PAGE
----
Australian project leans on Montessori model in elderly care rethink

Category: Education/Family


Unlocking Word Meanings

Read the following words/expressions found in today’s article.

  1. dementia / dɪˈmɛn ʃə / (n.) – a general term used to describe a group of progressive brain disorders that affect memory, thinking, behavior, and the ability to perform daily activities

    My grandma suffers from dementia. She experiences memory loss and barely recognizes us.

  2. all-encompassing / ˈɔl ɛnˈkʌm pə sɪŋ / (adj.) – including or covering everything or everyone

    The company’s all-encompassing training program ensures that employees develop a wide range of skills and knowledge.

  3. pretend / prɪˈtɛnd / (adj.) – not real

    The kids enjoyed a pretend camping adventure in the living room.

  4. as opposed to / æz əˈpoʊzd tu / (idiom) – used to introduce the difference between two things, ideas, etc.

    The class prefers doing group activities as opposed to individual assignments.

  5. demonize / ˈdi məˌnaɪz / (v.) – to describe something in a way that it would seem like dangerous, threatening, or evil

    During campaigns, some politicians demonize their competitors to make them look bad.


Read the text below.

The benefits of the Montessori education model have long been discussed in relation to children.

Now a project in Australia is looking at the natural interests and activities of the older generation as part of an elderly care rethink. Researchers say it’s helping older people to stay active and enjoy the things they love.

A program called Living Well Together developed by Monash University is helping people who have dementia to live better lives by being more active and carrying on enjoying the things they love.

The project is an all-encompassing care program and even includes a pretend café for residents to make themselves a cup of their favorite hot drink. “It has got better yeah, they give you more to do,” says resident Maureen Nicholls.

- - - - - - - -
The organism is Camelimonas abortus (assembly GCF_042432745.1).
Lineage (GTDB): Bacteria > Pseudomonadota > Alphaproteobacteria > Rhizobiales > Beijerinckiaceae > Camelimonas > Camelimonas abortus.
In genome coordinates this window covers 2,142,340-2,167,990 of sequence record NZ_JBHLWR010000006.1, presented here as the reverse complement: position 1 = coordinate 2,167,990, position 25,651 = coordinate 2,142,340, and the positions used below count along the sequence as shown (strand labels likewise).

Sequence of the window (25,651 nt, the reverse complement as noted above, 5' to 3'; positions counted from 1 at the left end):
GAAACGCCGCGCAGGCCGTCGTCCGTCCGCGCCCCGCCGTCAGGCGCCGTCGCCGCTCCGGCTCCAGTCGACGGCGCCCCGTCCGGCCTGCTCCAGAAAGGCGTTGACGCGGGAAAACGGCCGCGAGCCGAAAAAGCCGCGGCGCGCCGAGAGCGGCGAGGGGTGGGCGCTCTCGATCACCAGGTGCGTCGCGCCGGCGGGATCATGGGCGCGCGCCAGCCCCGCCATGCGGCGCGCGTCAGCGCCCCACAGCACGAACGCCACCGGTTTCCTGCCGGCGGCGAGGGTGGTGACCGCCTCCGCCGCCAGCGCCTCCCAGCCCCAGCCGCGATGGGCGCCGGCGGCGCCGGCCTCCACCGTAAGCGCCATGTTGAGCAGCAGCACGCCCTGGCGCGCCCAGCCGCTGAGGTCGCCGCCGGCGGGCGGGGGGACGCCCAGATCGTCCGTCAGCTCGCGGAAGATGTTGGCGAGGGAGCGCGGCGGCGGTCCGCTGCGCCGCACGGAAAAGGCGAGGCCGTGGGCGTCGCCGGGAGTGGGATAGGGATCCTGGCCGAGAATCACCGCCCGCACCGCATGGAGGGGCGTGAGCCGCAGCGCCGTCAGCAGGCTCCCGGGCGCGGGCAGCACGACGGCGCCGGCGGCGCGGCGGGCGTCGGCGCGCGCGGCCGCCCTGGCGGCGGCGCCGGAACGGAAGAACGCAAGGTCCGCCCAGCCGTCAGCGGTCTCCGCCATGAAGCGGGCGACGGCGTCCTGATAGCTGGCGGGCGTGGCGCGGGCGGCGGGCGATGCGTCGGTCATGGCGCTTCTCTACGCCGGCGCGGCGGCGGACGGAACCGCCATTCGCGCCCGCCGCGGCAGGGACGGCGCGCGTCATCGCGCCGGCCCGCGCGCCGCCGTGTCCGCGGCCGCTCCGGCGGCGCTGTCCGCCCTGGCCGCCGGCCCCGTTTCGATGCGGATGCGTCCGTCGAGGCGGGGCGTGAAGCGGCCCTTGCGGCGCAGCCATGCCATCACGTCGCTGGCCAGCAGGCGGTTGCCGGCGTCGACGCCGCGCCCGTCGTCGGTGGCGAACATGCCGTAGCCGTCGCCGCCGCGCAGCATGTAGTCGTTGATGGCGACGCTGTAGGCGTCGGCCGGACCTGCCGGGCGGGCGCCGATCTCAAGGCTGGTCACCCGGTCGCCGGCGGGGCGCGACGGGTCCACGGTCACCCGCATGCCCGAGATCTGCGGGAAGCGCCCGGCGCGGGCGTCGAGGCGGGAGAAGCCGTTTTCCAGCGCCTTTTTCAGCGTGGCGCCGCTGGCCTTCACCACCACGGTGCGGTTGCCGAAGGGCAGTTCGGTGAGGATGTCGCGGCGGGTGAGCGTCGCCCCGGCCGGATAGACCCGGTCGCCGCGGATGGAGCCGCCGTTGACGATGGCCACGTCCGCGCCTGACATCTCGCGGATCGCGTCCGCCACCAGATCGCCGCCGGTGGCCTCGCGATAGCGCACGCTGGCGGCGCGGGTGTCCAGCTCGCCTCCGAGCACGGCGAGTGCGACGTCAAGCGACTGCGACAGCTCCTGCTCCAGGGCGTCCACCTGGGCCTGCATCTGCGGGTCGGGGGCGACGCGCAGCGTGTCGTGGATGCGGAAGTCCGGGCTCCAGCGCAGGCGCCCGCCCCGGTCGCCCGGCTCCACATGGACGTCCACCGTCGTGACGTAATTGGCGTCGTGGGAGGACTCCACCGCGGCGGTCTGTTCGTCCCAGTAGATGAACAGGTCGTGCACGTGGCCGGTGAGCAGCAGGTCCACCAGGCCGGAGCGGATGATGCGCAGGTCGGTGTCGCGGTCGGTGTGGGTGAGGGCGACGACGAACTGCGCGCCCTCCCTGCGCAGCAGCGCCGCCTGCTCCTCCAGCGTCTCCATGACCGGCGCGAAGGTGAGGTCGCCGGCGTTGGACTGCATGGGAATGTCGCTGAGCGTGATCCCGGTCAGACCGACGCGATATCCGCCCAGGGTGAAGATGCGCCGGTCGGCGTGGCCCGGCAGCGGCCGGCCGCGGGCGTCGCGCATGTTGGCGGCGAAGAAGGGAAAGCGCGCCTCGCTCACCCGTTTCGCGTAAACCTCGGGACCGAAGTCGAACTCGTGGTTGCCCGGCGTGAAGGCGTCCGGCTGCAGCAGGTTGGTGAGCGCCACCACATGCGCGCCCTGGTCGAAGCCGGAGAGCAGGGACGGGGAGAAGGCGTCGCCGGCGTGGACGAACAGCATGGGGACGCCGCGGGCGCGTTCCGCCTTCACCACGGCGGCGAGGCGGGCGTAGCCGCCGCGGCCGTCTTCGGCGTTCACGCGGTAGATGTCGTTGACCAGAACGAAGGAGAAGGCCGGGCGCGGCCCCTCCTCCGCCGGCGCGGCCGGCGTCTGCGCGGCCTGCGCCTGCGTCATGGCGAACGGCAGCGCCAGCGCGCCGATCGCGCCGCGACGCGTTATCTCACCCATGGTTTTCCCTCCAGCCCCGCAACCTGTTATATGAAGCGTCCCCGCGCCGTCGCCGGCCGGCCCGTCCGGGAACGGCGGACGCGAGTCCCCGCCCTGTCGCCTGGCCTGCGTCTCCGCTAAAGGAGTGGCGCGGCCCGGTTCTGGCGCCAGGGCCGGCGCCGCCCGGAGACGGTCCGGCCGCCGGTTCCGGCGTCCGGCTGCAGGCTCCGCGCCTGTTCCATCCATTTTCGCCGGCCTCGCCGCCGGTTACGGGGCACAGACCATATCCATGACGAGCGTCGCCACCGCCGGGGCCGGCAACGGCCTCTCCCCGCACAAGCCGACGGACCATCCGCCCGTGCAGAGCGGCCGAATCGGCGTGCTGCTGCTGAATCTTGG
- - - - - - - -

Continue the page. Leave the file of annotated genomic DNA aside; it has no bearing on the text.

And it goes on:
The CEO of Baptcare, a faith-based not-for-profit residential and community care provider operating across Australia’s southeast, says they wanted to create an environment where the focus was always centered on the person as opposed to the place and routines.

“We’re already seeing significant impact,” says Geraldine Lannon, Baptcare CEO.

The model is based on the Montessori school of thought which has been tried and tested for years on younger people. In an aged care setting, the idea is to focus on the personal interests, preferences, and independence of residents.

“It’s my idea. My thoughts, my feelings, like a cloud has been taken away,” says resident Joy McMillan.

“We’re very happy that we are making residents’ life meaningful here. They are not just sitting there, they’re doing a lot of activities,” says registered nurse Subi Gurung. And because the project has been such a success here, it’s now being put in place in 15 other aged care centers. “It’s really easy to demonize residential aged care and to kind of say it’s an awful place, but I think we as a society have the collective right to think what could it look like?” says Darshini Ayton, an associate professor at Monash University.

And for McMillan, it’s the simple things that bring her the most pleasure, like what’s on the day’s menu. When asked what she enjoys most, she says “dinner” with a smile. “I like chicken,” concludes McMillan.

This article was provided by The Associated Press.

Viewpoint Discussion

Enjoy a discussion with your tutor.

Discussion A

  • In your opinion, how important is it to help people with dementia live better lives? How do you think the Montessori approach can improve the well-being of people with dementia (ex. it can enhance emotional fulfillment, it can lead to a more positive outlook)? Discuss.
  • Which aspect of the program do you find the most appealing (ex. the pretend café, the emphasis on personal interests and preferences)? Why? What other activities do you think can be added to the program (ex. music therapy sessions, pet therapy sessions)? Discuss.

Discussion B

  • Geraldine Lannon said that they wanted to create an environment where the focus was always centered on the person as opposed to the place and routines. What do you think are the disadvantages of focusing too much on the place and routines (ex. forgetting the emotional side of care, routines can be boring)? Discuss.
  • How are aged care centers generally viewed in your country (ex. it’s a sad place, it’s a good place)? Why? Would you ever consider going to an aged care center when you get old? Why or why not? Discuss.